The vultures are circling.
It's easy to see why. Last night's close of $17.75 isn't just a fresh 52-week low. You have to go all the way back to October 2003 -- when Yahoo! shares were being surrendered for a split-adjusted $17.50 -- to find the last time that the online portal has traded this low.
Yahoo! is far from the only company nearing multi-year lows. However, the way the media has been shining its bright light on Yahoo! since last year's $31 buyout bid from Microsoft
You know the questions. Where's my money? Why are you still leading this company? If Microsoft offered $23 a share next week, would you put us out of misery?
Lights! Camera! Fraction!
If you're CEO Jerry Yang or Chairman Roy Bostock, you don't want the media attention. After all, the two barely escaped with the board seats after last month's shareholder vote.
Unfortunately, the scrutiny is inescapable at this point. A buoyant share price is the only way to silence the critics, and Yahoo! just doesn't have the catalysts, earnings power, or winning lottery tickets to make that happen.
This makes it unlikely that Bostock or Yang will retain their posts for too much longer. Waiting until next year's annual shareholder meeting would be masochistic. Now that the financial media is pitching a tent in the shape of Yahoo!'s share price, this is about to become a blood sport.
There's an outside chance that the two may save themselves, but they'll have to save Yahoo! along the way. If Yang and Bostock aren't able to lift Yahoo! shares out of the teens by the end of the year, they're toast. If they can't get the stock back into the mid-$20s by next summer, they're shark bait. If they miraculously get Yahoo!'s stock into the $30s, bronze busts will be made in their likeness.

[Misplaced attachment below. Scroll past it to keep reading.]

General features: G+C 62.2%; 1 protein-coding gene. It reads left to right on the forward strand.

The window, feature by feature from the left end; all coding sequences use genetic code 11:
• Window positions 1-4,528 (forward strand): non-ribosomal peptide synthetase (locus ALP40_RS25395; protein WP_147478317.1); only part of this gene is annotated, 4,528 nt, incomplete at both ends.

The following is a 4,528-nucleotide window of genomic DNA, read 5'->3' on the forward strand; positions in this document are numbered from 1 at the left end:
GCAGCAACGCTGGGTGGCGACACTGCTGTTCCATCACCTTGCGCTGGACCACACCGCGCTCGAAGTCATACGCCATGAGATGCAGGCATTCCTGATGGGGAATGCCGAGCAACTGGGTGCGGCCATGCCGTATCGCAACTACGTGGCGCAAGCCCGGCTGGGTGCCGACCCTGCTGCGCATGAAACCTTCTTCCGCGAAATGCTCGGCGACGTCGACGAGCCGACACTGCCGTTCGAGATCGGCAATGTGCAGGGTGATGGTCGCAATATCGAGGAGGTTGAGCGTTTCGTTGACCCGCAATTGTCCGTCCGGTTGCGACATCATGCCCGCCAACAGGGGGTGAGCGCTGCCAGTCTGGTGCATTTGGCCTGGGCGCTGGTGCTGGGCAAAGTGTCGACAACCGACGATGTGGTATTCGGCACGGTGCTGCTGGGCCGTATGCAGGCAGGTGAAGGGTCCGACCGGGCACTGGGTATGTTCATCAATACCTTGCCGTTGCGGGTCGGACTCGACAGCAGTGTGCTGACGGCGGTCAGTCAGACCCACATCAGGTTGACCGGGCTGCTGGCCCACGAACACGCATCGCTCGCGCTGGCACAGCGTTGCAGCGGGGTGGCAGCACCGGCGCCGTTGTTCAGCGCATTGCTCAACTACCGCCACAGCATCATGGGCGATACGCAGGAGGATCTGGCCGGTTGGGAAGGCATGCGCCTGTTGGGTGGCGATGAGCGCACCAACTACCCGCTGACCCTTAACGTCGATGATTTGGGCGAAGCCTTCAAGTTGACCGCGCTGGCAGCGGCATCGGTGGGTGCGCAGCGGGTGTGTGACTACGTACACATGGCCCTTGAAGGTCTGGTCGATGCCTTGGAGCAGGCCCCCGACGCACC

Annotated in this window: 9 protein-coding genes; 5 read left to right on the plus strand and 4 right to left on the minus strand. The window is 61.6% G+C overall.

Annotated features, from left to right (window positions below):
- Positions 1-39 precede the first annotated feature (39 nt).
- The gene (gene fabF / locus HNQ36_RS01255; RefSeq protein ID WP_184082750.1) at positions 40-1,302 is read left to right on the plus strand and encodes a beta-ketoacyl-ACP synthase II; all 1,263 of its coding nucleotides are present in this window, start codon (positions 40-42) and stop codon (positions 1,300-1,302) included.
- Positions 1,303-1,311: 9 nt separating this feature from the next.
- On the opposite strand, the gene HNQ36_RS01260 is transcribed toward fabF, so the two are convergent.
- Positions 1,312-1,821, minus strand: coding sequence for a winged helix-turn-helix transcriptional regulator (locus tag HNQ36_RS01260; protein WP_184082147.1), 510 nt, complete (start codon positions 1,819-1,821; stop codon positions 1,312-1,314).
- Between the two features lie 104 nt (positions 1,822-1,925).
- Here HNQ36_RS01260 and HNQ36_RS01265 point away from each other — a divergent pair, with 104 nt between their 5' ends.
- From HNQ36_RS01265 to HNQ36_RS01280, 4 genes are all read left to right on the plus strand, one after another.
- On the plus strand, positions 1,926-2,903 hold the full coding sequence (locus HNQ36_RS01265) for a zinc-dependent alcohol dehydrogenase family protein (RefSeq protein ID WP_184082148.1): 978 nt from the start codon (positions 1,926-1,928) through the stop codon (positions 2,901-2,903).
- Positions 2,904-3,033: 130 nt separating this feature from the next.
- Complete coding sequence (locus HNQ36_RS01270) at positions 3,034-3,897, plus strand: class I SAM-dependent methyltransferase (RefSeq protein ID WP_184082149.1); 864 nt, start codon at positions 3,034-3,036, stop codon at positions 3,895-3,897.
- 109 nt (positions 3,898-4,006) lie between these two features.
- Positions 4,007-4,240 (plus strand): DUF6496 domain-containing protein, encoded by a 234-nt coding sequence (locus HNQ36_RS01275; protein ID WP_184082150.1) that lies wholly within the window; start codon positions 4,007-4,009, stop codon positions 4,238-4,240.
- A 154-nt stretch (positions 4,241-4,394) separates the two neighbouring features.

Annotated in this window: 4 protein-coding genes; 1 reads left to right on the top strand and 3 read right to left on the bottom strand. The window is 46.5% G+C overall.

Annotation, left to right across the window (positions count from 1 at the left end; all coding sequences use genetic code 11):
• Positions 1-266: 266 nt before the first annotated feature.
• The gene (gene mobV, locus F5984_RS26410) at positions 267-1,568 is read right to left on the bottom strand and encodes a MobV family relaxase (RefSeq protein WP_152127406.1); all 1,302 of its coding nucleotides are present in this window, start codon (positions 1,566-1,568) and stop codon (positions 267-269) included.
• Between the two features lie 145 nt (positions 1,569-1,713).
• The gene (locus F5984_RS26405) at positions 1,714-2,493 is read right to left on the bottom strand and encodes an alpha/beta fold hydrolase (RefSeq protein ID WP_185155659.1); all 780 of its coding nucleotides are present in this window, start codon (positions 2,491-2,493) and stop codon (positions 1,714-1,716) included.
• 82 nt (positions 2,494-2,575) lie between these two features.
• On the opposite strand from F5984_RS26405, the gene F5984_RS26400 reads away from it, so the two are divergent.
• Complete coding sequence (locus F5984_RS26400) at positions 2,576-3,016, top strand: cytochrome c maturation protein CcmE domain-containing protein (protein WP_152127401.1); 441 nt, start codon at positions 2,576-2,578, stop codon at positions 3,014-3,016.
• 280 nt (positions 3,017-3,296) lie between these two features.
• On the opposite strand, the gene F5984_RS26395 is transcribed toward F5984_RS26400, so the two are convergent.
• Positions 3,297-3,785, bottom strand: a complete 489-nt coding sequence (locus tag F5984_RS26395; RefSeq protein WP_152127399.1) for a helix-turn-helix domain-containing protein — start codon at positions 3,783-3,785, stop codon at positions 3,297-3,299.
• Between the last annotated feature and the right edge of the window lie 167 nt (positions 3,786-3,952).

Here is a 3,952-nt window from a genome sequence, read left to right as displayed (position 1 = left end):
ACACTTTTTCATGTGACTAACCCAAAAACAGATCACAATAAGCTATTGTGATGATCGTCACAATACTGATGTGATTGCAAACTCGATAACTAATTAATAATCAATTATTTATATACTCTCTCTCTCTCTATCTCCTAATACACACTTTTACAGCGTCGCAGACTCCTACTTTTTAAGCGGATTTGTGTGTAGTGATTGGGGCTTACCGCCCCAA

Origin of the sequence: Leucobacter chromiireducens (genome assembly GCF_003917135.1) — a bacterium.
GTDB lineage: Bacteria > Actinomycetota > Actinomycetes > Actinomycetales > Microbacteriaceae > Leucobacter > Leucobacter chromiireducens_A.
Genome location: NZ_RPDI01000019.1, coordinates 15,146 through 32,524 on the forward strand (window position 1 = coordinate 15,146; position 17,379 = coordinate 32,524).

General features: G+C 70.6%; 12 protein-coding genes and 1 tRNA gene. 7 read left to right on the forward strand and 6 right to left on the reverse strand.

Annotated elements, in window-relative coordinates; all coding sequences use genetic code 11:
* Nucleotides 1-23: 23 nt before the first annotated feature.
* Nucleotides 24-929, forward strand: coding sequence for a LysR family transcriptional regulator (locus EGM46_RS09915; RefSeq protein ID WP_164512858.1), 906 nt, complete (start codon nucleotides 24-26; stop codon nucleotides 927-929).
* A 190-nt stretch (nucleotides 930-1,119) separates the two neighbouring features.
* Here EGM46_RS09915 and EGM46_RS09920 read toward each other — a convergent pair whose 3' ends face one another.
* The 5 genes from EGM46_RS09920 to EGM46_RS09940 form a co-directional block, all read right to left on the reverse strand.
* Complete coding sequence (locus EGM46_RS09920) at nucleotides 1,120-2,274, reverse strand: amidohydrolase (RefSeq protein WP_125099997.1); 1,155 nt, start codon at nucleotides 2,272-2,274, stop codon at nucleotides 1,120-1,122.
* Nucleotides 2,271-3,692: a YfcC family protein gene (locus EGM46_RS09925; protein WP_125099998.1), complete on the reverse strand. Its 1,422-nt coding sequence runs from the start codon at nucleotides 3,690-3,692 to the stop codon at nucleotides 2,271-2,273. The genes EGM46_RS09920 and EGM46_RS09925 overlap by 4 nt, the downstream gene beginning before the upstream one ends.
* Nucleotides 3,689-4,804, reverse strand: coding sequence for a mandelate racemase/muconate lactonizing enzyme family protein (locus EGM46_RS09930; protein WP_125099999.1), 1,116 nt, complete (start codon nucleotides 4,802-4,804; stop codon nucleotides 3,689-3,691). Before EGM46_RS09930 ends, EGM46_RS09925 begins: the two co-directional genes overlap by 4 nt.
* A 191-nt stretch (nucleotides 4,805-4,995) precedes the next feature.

Sure, that's easy to say, but can Yahoo! executives really gain their way out of this sentence? Of course. Let's explore some of the possibilities.
From Bostock to go stock
This isn't hopeless. Take the AdSense deal with Google
The other quick fix would be to spin off its Asian investments. This is a diminishing asset at the moment. The company's 10% stake in South Korea's Gmarket
It's actually worth a bit more, since Alibaba.com is just one part of AliBaba Group that has gone public, but the company would also take a tax hit on selling the assets. The solution that has often been proposed is spinning it off.
Either way, this is one reason why investors need to know that Microsoft coming in at $28 today would be the equivalent of the $31 offer that Yahoo! surely regrets passing on at this point.
The third lifeboat strategy is to create a distraction. Yahoo! is still a cash-rich moneymaking machine. If it wanted to, it could go shopping. It can beef up its ad presence with ValueClick
Treating its greenbacks like pinata candy may upset some shareholders, yet even they may concede to give the company a little more time to see if the acquisitions fit as promised.
The fourth survival tactic is the hardest one: earning the share gains organically. It would really change the market's outlook on Yahoo! if it delivered a head-turning quarter, but don't wait up for that. Executives wouldn't be leaving in droves if the future was bright.
So that's where we stand and Yahoo! strands. It's not too late to save Yahoo!, but swigging a shot glass filled with pride has to be the first step. The second step is up to Yang and Bostock.
They better hurry, though. The lynch mob outside is getting louder, angrier, and stronger.
Some other recent Microhoo dealings:
Longtime Fool contributor Rick Munarriz is a fan of Yahoo! and Microsoft but not of bad weddings. He does not own shares in any of the stocks in this story. Rick is also part of the Rule Breakers newsletter research team, seeking out tomorrow's ultimate growth stocks a day early. The Fool has a disclosure policy.